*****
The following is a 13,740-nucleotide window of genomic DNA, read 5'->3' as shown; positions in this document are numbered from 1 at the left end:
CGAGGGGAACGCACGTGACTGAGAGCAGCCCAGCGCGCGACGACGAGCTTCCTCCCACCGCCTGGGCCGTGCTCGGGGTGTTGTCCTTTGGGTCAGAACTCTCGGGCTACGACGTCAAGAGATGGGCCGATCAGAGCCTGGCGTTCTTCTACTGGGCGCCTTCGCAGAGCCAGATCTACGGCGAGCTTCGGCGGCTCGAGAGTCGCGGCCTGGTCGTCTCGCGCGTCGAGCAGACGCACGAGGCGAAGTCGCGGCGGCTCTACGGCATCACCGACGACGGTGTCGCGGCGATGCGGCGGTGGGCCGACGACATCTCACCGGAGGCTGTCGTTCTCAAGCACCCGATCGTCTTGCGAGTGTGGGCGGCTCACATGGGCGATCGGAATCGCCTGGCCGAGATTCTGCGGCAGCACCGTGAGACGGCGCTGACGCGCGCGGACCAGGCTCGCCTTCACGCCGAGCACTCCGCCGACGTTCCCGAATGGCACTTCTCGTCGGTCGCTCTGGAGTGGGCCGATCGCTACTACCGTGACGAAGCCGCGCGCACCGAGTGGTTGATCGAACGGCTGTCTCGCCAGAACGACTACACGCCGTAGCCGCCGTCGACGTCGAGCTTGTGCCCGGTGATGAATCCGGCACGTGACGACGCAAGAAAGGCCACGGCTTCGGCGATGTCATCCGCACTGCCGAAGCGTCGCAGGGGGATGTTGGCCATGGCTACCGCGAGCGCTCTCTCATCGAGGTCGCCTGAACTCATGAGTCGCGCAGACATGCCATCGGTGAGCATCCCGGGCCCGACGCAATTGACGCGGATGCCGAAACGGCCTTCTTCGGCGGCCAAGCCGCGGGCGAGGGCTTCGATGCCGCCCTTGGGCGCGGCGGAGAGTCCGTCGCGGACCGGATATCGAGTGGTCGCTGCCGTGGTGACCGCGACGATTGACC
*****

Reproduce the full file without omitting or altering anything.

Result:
The following is a 13,740-nucleotide window of genomic DNA, read 5'->3' as shown; positions in this document are numbered from 1 at the left end:
CGAGGGGAACGCACGTGACTGAGAGCAGCCCAGCGCGCGACGACGAGCTTCCTCCCACCGCCTGGGCCGTGCTCGGGGTGTTGTCCTTTGGGTCAGAACTCTCGGGCTACGACGTCAAGAGATGGGCCGATCAGAGCCTGGCGTTCTTCTACTGGGCGCCTTCGCAGAGCCAGATCTACGGCGAGCTTCGGCGGCTCGAGAGTCGCGGCCTGGTCGTCTCGCGCGTCGAGCAGACGCACGAGGCGAAGTCGCGGCGGCTCTACGGCATCACCGACGACGGTGTCGCGGCGATGCGGCGGTGGGCCGACGACATCTCACCGGAGGCTGTCGTTCTCAAGCACCCGATCGTCTTGCGAGTGTGGGCGGCTCACATGGGCGATCGGAATCGCCTGGCCGAGATTCTGCGGCAGCACCGTGAGACGGCGCTGACGCGCGCGGACCAGGCTCGCCTTCACGCCGAGCACTCCGCCGACGTTCCCGAATGGCACTTCTCGTCGGTCGCTCTGGAGTGGGCCGATCGCTACTACCGTGACGAAGCCGCGCGCACCGAGTGGTTGATCGAACGGCTGTCTCGCCAGAACGACTACACGCCGTAGCCGCCGTCGACGTCGAGCTTGTGCCCGGTGATGAATCCGGCACGTGACGACGCAAGAAAGGCCACGGCTTCGGCGATGTCATCCGCACTGCCGAAGCGTCGCAGGGGGATGTTGGCCATGGCTACCGCGAGCGCTCTCTCATCGAGGTCGCCTGAACTCATGAGTCGCGCAGACATGCCATCGGTGAGCATCCCGGGCCCGACGCAATTGACGCGGATGCCGAAACGGCCTTCTTCGGCGGCCAAGCCGCGGGCGAGGGCTTCGATGCCGCCCTTGGGCGCGGCGGAGAGTCCGTCGCGGACCGGATATCGAGTGGTCGCTGCCGTGGTGACCGCGACGATTGACC